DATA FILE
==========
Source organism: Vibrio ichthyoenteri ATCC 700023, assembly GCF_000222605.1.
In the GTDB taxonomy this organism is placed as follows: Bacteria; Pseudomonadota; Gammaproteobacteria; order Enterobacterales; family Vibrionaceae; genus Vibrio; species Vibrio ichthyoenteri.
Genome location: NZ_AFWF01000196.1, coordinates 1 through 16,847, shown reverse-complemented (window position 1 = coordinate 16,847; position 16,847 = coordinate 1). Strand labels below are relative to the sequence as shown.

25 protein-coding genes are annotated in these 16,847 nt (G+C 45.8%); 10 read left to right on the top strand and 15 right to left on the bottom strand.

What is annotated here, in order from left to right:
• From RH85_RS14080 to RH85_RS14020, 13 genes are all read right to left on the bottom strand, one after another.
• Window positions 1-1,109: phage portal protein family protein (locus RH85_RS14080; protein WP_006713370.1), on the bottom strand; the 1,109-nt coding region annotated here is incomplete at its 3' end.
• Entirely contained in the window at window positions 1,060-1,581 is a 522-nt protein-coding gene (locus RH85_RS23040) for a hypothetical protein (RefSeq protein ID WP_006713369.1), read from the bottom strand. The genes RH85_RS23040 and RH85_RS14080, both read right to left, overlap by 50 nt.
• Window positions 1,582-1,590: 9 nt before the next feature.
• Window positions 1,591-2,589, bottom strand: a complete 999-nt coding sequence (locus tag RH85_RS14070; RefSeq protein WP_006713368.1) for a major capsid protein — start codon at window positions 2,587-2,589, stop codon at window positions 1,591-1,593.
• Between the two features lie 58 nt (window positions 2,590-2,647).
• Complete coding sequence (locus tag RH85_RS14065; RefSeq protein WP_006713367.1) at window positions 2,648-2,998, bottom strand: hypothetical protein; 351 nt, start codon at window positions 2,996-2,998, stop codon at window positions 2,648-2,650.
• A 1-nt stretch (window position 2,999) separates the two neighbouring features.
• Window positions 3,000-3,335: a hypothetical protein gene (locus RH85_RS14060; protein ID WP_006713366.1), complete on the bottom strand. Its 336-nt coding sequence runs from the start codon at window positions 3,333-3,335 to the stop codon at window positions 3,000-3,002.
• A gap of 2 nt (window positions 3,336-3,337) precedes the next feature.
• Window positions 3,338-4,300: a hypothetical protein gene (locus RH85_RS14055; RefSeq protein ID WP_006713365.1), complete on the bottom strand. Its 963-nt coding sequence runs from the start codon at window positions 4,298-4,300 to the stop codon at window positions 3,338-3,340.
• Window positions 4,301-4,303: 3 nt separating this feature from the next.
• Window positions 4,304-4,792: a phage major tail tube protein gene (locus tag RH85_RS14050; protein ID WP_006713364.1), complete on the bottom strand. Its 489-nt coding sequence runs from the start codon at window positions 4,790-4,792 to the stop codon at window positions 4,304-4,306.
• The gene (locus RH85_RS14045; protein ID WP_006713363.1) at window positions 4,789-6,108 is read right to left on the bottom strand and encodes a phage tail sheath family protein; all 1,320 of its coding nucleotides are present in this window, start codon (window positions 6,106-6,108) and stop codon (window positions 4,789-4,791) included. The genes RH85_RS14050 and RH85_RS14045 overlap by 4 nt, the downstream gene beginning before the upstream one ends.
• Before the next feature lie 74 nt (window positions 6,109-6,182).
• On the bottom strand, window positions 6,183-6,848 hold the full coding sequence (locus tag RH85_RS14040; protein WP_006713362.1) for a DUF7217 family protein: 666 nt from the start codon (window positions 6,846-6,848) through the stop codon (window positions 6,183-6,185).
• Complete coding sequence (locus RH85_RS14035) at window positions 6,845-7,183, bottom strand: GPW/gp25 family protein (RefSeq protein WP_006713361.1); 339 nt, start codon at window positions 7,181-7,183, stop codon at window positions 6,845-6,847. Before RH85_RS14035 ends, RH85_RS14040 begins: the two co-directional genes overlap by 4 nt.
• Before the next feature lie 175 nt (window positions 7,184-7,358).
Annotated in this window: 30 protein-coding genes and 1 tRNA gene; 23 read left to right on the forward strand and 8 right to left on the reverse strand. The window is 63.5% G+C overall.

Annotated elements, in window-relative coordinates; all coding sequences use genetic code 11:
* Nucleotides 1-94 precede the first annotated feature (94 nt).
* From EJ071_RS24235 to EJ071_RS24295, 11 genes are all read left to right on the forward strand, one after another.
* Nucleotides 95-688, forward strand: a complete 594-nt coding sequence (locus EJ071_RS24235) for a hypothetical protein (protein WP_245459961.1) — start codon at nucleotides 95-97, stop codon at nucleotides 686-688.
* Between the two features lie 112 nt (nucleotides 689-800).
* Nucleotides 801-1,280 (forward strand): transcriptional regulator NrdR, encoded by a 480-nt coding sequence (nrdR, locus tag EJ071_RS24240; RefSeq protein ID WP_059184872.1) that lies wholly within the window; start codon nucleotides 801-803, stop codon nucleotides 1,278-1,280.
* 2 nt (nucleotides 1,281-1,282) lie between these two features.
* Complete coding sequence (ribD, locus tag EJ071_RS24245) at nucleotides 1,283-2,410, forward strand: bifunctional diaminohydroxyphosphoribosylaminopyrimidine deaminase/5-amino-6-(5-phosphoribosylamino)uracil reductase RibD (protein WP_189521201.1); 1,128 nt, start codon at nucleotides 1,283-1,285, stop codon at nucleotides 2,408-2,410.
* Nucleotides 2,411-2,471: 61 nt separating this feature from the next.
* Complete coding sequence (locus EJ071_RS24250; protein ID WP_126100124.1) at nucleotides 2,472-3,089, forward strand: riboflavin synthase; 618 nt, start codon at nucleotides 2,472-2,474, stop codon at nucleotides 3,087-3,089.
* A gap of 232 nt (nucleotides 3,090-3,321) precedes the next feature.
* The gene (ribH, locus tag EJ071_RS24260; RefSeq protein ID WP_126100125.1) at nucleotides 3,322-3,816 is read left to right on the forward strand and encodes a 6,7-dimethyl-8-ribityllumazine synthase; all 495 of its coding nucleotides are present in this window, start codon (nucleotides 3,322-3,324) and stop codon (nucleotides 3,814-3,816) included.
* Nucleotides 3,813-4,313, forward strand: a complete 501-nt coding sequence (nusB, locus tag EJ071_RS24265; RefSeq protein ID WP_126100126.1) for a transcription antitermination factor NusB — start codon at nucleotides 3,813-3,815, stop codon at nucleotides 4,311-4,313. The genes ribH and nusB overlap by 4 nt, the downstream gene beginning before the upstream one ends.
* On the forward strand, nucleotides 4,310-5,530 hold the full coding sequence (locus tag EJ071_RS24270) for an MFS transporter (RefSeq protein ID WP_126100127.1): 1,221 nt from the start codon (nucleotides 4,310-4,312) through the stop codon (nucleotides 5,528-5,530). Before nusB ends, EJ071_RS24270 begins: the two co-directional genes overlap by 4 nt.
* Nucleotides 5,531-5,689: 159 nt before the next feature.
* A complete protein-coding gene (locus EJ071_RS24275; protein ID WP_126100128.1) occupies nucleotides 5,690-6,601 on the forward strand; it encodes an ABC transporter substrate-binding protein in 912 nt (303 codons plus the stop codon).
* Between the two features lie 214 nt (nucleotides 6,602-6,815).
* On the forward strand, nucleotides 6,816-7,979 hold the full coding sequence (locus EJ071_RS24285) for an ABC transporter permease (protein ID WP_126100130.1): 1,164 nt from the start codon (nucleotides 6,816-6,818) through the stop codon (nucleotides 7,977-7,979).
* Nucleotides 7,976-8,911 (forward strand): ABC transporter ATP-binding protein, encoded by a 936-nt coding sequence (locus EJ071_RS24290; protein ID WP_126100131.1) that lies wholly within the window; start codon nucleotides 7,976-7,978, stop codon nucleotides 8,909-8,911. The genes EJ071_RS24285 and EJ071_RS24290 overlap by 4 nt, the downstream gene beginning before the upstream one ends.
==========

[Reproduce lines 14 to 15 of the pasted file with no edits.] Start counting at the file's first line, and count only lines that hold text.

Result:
• Window positions 3,000-3,335: a hypothetical protein gene (locus RH85_RS14060; protein ID WP_006713366.1), complete on the bottom strand. Its 336-nt coding sequence runs from the start codon at window positions 3,333-3,335 to the stop codon at window positions 3,000-3,002.
• A gap of 2 nt (window positions 3,336-3,337) precedes the next feature.